Lemons and apples

in Everything Else

On the mental cost of inventing new categories.

Now that I get Seth Godin‘s short, frequent, musings sent directly to my Pocket account (via this IFTTT recipe) I’m back to reading most of what he writes.

Recently, he wrote a post called I want to put you in a category that resonated with me in terms of the Open Badges evangelism I’ve been doing recently:

When I meet you or your company or your product or your restaurant or your website, I desperately need to put it into an existing category, because the mental cost of inventing a new category for every new thing I see is too high.” (my emphasis)

In fact, given that I’ve spent most of my adult life evangelising one thing or another, it really struck home.

Godin’s insight that got me thinking about my current work is his assertion that we should make it easy for people to categorise us and the work we do. What! But what I’ve got something brand new and never-been-seen-before? Then you need to be more careful. Why? The real danger is to be miscategorised:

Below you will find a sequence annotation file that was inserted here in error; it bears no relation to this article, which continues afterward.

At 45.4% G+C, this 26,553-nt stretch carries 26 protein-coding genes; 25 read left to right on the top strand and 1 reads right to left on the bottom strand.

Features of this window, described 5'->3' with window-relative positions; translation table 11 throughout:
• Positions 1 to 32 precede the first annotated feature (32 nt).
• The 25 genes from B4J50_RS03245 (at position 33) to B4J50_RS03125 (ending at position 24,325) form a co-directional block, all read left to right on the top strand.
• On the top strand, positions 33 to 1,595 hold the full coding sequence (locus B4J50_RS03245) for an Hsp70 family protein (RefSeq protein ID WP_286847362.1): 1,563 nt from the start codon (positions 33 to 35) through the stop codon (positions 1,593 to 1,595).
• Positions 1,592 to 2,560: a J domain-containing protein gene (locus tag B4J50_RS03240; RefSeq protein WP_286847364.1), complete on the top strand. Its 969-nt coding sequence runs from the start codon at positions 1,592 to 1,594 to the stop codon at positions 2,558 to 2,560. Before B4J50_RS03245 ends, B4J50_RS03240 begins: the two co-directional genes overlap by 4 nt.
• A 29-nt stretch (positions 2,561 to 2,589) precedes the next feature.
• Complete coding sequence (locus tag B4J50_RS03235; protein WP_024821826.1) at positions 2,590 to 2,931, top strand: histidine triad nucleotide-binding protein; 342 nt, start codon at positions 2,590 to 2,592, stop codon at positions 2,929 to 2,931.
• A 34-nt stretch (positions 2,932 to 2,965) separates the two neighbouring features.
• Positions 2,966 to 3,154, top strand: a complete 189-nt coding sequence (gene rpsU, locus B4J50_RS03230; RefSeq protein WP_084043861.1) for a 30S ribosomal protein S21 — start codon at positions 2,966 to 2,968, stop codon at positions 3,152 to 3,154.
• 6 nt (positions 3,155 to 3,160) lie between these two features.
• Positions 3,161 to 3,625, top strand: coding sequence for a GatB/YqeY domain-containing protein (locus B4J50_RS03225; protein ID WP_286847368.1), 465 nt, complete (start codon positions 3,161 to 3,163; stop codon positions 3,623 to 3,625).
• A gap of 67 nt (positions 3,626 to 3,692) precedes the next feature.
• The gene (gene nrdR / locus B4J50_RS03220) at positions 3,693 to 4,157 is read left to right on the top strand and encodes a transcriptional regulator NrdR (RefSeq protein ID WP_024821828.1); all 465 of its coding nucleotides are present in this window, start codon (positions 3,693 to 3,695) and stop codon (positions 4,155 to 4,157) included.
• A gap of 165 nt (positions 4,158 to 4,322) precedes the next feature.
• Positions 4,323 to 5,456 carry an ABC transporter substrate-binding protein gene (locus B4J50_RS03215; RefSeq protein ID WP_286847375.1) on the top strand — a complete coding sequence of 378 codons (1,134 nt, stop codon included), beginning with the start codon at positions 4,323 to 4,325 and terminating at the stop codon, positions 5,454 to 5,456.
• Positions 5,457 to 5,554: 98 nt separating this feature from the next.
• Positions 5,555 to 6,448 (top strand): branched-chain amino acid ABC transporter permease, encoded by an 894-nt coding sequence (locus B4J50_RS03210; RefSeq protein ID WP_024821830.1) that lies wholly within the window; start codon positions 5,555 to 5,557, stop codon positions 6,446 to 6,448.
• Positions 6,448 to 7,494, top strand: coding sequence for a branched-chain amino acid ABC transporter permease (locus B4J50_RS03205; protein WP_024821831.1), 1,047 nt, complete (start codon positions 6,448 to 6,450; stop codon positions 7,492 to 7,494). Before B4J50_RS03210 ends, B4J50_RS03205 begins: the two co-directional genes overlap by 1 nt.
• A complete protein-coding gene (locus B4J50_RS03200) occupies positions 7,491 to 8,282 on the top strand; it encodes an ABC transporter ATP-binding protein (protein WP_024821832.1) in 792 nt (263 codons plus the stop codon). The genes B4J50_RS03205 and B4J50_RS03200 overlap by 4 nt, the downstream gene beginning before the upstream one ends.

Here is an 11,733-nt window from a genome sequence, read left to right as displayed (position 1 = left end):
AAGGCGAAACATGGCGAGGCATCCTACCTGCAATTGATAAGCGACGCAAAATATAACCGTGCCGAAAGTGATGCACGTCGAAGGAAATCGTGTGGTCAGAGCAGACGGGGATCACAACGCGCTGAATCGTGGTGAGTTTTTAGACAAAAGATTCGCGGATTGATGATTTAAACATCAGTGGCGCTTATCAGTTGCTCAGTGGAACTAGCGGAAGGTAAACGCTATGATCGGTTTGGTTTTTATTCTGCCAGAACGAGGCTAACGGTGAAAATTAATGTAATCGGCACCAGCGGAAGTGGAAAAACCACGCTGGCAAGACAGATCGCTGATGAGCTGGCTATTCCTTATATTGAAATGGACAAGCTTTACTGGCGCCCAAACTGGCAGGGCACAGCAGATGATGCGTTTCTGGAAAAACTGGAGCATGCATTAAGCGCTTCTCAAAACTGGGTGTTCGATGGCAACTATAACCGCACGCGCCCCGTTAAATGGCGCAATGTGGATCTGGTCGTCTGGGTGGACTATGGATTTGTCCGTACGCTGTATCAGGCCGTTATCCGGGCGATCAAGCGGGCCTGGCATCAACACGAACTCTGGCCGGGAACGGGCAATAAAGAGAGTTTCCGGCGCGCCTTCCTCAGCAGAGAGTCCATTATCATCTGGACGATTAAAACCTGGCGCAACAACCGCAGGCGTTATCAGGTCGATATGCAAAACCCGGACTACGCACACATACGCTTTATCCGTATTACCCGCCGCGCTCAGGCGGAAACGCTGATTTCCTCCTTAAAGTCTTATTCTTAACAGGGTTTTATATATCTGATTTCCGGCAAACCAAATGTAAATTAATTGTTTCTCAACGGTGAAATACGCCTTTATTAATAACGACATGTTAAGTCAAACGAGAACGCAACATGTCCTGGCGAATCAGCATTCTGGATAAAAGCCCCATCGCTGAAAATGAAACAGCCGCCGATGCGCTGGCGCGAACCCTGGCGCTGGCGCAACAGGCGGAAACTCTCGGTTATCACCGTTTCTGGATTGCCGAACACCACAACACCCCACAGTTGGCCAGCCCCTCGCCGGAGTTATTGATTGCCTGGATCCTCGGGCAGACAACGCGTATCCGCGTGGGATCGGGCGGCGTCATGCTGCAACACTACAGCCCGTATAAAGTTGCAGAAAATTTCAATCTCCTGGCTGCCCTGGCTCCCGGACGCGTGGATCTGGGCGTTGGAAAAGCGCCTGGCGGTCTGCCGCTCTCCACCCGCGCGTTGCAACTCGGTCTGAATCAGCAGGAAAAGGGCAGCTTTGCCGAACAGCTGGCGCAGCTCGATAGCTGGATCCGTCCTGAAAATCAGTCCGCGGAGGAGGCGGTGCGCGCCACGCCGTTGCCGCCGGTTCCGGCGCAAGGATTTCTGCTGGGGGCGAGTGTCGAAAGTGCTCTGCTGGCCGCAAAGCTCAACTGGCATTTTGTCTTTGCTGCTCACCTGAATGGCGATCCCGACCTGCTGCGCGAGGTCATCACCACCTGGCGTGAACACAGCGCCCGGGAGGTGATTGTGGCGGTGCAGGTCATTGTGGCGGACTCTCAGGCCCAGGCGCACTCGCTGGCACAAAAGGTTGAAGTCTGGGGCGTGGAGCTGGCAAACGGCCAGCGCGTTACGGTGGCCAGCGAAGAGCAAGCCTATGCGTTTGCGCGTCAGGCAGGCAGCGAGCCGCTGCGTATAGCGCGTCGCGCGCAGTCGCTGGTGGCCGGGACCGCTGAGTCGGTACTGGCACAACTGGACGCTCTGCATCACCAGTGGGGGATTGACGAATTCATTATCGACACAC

“What is this thing? What are you like? Are you friend or foe, flake or leader, good deal or ripoff, easy or hard, important or not? Are you destined for the trusted category or the other one?”

No matter who we’re dealing with, whether internally within our organisations or externally to the rest of the world, I think it’s important to be aware of people’s existing categories and work with them, rather than against them. :-)

Image CC BY ecokarenlee

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  • http://www.oliverquinlan.co.uk/blog Oliver Quinlan

    I think this is massively important to what you are doing. We have discussed before the possible misinterpretations of the concept of ‘badges’ which I see being made by a number of people in their implementation of the surface level concepts in school with what seems to be little grasp of the ethos being open bades, let alone the technicalities. I think what you are doing at Mozilla is brilliant, but the elevator pitch for parents, learners, schools and ‘the public’ needs to be right to grain the traction it needs.

    • http://dougbelshaw.com/ Doug Belshaw

      Yep, and learning people’s context is difficult – even if you have (like me) worked in pretty much all of the sectors of formal education! :-/